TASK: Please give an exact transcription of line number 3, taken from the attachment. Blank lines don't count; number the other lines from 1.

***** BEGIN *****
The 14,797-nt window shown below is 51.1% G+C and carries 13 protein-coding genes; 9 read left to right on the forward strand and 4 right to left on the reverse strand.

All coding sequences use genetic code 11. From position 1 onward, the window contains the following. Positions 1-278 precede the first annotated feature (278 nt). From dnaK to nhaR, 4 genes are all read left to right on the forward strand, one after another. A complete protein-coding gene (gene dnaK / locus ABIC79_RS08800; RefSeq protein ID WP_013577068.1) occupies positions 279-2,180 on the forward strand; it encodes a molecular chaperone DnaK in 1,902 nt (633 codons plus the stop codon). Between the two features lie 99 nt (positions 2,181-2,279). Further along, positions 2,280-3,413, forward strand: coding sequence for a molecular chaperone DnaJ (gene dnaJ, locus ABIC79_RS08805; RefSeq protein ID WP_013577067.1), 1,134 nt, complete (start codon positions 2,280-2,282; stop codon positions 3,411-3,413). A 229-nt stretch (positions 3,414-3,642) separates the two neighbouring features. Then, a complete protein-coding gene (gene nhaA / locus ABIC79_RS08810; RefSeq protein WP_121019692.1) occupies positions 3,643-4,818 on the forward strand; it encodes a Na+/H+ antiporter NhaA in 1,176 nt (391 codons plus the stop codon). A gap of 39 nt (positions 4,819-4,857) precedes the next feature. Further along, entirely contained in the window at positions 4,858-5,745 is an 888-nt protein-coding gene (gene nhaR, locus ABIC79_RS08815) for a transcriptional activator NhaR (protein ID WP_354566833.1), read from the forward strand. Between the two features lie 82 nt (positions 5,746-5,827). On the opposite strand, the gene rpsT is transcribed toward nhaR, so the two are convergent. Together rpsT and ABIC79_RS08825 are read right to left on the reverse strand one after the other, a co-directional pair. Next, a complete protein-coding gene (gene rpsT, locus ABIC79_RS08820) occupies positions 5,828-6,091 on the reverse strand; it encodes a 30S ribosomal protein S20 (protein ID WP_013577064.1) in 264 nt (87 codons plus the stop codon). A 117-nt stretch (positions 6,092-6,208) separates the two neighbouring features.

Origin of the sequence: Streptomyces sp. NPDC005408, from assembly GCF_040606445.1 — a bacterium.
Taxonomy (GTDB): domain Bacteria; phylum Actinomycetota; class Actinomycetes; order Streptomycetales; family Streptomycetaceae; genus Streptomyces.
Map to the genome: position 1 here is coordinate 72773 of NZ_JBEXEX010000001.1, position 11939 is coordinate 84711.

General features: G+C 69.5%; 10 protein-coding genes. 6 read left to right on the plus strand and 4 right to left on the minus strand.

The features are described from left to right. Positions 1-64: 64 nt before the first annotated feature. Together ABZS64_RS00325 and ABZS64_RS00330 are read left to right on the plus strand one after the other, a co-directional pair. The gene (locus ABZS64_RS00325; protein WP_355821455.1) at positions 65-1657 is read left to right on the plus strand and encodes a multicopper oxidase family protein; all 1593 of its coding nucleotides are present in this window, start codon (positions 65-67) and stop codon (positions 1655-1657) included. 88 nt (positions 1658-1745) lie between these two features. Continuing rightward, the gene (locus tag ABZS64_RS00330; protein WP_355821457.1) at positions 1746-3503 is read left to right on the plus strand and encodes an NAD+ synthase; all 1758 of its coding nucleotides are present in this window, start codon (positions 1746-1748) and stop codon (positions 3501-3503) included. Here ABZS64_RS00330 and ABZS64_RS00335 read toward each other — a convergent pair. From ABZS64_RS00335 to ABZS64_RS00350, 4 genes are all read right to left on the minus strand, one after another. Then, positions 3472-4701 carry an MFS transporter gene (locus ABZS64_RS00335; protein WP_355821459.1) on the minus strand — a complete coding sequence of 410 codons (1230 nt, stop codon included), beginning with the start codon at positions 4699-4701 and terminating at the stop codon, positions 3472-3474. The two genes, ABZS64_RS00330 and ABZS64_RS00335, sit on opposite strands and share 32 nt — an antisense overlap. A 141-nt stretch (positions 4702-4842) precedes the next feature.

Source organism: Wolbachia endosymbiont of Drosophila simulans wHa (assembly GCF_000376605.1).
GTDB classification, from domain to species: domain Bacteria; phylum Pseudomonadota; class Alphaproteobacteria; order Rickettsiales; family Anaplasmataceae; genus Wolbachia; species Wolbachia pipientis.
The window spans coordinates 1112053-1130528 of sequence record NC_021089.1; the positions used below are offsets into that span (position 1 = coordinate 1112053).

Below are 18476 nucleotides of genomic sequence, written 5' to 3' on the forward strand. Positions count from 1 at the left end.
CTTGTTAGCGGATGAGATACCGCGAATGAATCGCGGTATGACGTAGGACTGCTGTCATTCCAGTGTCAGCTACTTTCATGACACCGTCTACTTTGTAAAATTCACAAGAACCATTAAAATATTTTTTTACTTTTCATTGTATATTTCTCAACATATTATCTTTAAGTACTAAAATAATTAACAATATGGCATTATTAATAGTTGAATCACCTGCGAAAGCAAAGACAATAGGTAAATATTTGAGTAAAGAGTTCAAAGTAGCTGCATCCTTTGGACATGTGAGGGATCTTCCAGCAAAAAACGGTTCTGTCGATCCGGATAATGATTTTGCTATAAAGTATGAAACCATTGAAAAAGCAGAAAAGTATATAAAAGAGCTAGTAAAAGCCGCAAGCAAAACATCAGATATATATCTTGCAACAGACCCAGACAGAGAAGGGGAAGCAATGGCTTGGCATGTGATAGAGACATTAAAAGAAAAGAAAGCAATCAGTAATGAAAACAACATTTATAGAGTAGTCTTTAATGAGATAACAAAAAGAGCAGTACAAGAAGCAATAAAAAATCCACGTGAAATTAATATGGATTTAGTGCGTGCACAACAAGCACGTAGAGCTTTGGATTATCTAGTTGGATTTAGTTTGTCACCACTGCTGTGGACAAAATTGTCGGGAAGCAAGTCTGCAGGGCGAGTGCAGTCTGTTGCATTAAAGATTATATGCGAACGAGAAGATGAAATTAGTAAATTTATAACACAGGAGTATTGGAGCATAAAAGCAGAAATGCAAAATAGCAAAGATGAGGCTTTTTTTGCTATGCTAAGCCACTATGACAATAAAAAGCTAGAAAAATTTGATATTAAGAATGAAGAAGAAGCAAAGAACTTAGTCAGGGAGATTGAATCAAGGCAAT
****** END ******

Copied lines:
Origin of the sequence: Streptomyces sp. NPDC005408, from assembly GCF_040606445.1 — a bacterium.